Statistical Regression with Measurement Error. Kendall's Library of Statistics 6

  • ID: 2171620
  • Book
  • 282 Pages
  • John Wiley and Sons Ltd
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Providing a general survey of the theory of measurement error models, including the functional, structural, and ultrastructural models, this book is written in the of the Kendall and StuartAdvanced Theory of Statistics set and, like that series, includes exercises at the end of the chapters. The goal is to emphasize the ideas and practical implications of the theory in a style that does not concentrate on the theorem–proof format.
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Preface.

1. Introduction to Linear Measurement Error Models.

1.1 Preliminaries.

1.2 Elementary Properties of Measurement Error Models.

1.3 Maximum Likelihood Estimation in the Univariate Normal Measurement Error Model.

1.4 The ME Model with Correlated Errors.

1.5 The Equation Error Model.

1.6 The Berkson Model.

1.7 Maximum Likelihood Estimation of Transformed Data: Elimination of Nuisance Parameters.

1.8 Bibliographic Notes and Discussion.

1.9 Exercises.

2. Properties of Estimate and Predictors.

2.1 Asymptotic Properties of ME Model Parameter Estimates.

2.2 Asymptotic Properties of Equation Error Model Estimates.

2.3 Finite–Sample Properties.

2.4 Implications Regarding Confidence Regions.

2.5 Prediction and Calibration under Measurement Error Models.

2.6 Bibliographic Notes and Discussion.

2.7 Exercises.

2.8 Research Problems.

3. Comparing Model Assumptions and Modifying Least Squares.

3.1 Issues Facing Users of ME Models.

3.2 A Unified Approach to the Functional, Structural, and Ultrastructural Relationships.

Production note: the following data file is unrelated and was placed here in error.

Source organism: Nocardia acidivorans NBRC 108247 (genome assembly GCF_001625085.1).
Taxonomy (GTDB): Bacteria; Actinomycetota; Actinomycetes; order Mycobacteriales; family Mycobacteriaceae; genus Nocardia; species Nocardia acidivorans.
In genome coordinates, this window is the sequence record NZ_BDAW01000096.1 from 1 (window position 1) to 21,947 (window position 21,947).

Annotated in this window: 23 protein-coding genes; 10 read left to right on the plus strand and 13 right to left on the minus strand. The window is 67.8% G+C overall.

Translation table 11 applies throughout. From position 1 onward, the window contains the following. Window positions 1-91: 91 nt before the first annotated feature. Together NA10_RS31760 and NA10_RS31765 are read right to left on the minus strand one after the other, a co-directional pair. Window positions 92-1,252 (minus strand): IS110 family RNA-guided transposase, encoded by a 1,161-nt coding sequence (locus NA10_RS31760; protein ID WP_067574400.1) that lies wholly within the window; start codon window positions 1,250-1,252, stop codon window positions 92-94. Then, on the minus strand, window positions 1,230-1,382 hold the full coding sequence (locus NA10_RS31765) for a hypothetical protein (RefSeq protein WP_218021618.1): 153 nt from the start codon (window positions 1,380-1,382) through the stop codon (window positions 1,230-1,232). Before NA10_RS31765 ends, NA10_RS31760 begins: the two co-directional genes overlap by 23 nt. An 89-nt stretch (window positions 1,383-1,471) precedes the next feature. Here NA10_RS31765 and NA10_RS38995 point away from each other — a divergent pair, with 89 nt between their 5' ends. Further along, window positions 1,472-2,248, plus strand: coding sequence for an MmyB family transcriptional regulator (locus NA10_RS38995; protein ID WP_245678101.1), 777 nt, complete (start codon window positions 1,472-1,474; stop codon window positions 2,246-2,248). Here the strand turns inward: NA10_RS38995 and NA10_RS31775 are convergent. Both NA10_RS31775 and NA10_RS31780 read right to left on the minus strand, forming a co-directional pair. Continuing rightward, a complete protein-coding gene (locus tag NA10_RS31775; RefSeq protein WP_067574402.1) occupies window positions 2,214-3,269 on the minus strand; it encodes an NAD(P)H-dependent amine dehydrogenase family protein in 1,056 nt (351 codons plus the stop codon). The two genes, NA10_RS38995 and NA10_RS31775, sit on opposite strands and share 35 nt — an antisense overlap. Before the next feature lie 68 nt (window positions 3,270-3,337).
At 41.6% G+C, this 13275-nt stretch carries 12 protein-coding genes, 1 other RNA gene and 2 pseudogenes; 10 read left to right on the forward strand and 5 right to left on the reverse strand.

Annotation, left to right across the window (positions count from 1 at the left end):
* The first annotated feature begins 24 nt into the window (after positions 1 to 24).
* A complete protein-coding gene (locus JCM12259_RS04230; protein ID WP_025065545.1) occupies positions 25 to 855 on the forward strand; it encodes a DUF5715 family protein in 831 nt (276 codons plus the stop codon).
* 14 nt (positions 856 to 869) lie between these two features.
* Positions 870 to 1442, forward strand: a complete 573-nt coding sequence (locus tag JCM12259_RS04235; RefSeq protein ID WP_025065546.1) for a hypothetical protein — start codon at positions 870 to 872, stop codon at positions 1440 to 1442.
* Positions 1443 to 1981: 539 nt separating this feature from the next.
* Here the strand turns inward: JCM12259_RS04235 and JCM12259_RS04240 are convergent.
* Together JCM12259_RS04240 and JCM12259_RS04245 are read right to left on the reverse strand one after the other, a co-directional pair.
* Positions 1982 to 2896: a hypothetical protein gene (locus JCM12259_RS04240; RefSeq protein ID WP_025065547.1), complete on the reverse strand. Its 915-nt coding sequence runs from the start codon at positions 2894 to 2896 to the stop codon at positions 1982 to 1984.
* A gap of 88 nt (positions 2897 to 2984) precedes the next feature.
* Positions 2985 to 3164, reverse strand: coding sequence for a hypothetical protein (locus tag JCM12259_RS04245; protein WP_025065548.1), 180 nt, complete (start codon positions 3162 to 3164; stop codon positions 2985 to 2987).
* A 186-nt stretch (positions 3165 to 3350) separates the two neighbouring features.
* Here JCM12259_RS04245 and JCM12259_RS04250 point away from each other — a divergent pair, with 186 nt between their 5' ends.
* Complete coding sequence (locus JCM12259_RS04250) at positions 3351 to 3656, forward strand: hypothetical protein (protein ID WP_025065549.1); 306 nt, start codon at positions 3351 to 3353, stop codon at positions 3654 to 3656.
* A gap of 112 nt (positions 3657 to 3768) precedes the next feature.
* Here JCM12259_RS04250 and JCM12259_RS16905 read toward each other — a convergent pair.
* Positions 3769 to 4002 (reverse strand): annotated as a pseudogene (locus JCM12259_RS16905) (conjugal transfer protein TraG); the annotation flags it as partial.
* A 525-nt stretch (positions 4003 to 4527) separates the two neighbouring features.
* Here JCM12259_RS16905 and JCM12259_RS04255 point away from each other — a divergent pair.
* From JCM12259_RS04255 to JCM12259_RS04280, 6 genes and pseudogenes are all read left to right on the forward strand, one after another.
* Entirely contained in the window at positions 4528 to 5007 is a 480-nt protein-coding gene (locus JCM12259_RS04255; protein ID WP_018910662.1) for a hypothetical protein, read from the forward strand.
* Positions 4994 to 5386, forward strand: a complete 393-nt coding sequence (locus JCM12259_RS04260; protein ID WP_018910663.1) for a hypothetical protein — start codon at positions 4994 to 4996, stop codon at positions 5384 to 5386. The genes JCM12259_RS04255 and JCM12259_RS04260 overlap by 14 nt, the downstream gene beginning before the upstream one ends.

3.3 Identifiability Assumptions and the Equation Error Model.

3.4 Generalized Least Squares.

3.5 Modified Least Squares.

3.6 Bibliographic Notes and Discussion.

3.7 Exercises.

4. Alternative Approaches to the Measurement Error Model.

4.1 Introduction and Overview.

4.2 Instrumental Variable Estimators.

4.3 Grouping Methods.

4.4 Methods Based on Ranks.

4.5 Methods of Higher–order Moments and Product Cumulants.

4.6 Bibliographic Notes and Discussion.

4.7 Exercises.

5. Linear Measurement Error Model with Vector Explanatory Variables.

5.1 Introduction.

5.2 Identifiability

5.3 The Equation Error Model.

5.4 Maximum Likelihood for the No–Equation–Error Model.

5.5 Alternative Approaches to Estimating the Parameters.

5.6 Asymptotic Properties of the Estimates.

5.7 Bibliographic Notes and Discussion.

5.8 Exercises.

5.9 Research Problem.

6. Polynomial Measurement Error Models.

6.1 Introduction.

6.2 The Nonlinear Structural Model.

6.3 Identifiability in Nonlinear ME Models.

6.4 Polynomial Model with Equation Error.

6.5 The Polynomial Functional Relationship without Equation Error.

6.6 Polynomial Berkson Model.

6.7 Bibliographic Notes and Discussion.

6.8 Exercises.

7. Robust Estimation in Measurement Error Models.

7.1 Introduction.

7.2 Robust Orthogonal Regression.

7.3 Robust Measurement Error Model Estimation via Robust Covariance Matrices.

7.4 Computational Methods for Robust Orthogonal Regression.

7.5 Bibliographic Notes and Discussion.

7.7 Exercises.

7.8 Research Problem.

8. Additional Topics.

8.1 Estimation of the True Variables.

8.2 Obtaining Identifiability Assumption Information.

8.3 Conclusions.

8.4 Relations to Other Latent Variables Models.

8.5 The factor analysis model.

8.6 Terminology.

8.7 Exercises.

Appendix A. Identification in Measurement Error Models.

A.1 Overview.

A.2 Structural Model.

A.3 Functional Model.

A.4 Identiability and Consistent Estimation.

Bibliography.

Author Index.

Subject Index. 

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Chi–Lun Cheng
John W. Van Ness
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